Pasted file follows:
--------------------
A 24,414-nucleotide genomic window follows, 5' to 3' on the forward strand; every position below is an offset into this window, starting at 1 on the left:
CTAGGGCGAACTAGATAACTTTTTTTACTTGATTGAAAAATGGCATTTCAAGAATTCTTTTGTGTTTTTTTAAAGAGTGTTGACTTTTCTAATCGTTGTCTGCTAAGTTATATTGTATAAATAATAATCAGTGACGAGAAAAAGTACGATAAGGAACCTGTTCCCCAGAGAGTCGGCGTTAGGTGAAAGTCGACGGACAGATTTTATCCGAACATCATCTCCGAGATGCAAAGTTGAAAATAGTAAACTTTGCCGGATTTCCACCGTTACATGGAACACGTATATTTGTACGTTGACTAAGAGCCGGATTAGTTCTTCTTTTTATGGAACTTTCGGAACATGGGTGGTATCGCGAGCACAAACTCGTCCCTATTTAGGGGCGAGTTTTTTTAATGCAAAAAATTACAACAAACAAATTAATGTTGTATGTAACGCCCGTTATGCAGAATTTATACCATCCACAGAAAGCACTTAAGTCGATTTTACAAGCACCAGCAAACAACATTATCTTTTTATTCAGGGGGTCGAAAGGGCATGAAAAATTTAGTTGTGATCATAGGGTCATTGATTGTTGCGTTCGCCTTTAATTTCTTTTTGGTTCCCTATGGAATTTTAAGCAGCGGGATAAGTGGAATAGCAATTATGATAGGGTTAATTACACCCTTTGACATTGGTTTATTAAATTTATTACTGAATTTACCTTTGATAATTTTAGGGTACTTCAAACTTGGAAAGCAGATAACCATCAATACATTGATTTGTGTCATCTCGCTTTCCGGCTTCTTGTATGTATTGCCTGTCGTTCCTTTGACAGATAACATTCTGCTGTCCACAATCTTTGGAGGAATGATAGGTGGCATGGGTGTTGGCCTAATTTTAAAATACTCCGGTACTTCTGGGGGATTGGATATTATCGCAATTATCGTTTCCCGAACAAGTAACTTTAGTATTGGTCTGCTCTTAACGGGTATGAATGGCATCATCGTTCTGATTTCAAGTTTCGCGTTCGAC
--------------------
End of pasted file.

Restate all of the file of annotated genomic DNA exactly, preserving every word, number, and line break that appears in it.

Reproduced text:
A 24,414-nucleotide genomic window follows, 5' to 3' on the forward strand; every position below is an offset into this window, starting at 1 on the left:
CTAGGGCGAACTAGATAACTTTTTTTACTTGATTGAAAAATGGCATTTCAAGAATTCTTTTGTGTTTTTTTAAAGAGTGTTGACTTTTCTAATCGTTGTCTGCTAAGTTATATTGTATAAATAATAATCAGTGACGAGAAAAAGTACGATAAGGAACCTGTTCCCCAGAGAGTCGGCGTTAGGTGAAAGTCGACGGACAGATTTTATCCGAACATCATCTCCGAGATGCAAAGTTGAAAATAGTAAACTTTGCCGGATTTCCACCGTTACATGGAACACGTATATTTGTACGTTGACTAAGAGCCGGATTAGTTCTTCTTTTTATGGAACTTTCGGAACATGGGTGGTATCGCGAGCACAAACTCGTCCCTATTTAGGGGCGAGTTTTTTTAATGCAAAAAATTACAACAAACAAATTAATGTTGTATGTAACGCCCGTTATGCAGAATTTATACCATCCACAGAAAGCACTTAAGTCGATTTTACAAGCACCAGCAAACAACATTATCTTTTTATTCAGGGGGTCGAAAGGGCATGAAAAATTTAGTTGTGATCATAGGGTCATTGATTGTTGCGTTCGCCTTTAATTTCTTTTTGGTTCCCTATGGAATTTTAAGCAGCGGGATAAGTGGAATAGCAATTATGATAGGGTTAATTACACCCTTTGACATTGGTTTATTAAATTTATTACTGAATTTACCTTTGATAATTTTAGGGTACTTCAAACTTGGAAAGCAGATAACCATCAATACATTGATTTGTGTCATCTCGCTTTCCGGCTTCTTGTATGTATTGCCTGTCGTTCCTTTGACAGATAACATTCTGCTGTCCACAATCTTTGGAGGAATGATAGGTGGCATGGGTGTTGGCCTAATTTTAAAATACTCCGGTACTTCTGGGGGATTGGATATTATCGCAATTATCGTTTCCCGAACAAGTAACTTTAGTATTGGTCTGCTCTTAACGGGTATGAATGGCATCATCGTTCTGATTTCAAGTTTCGCGTTCGAC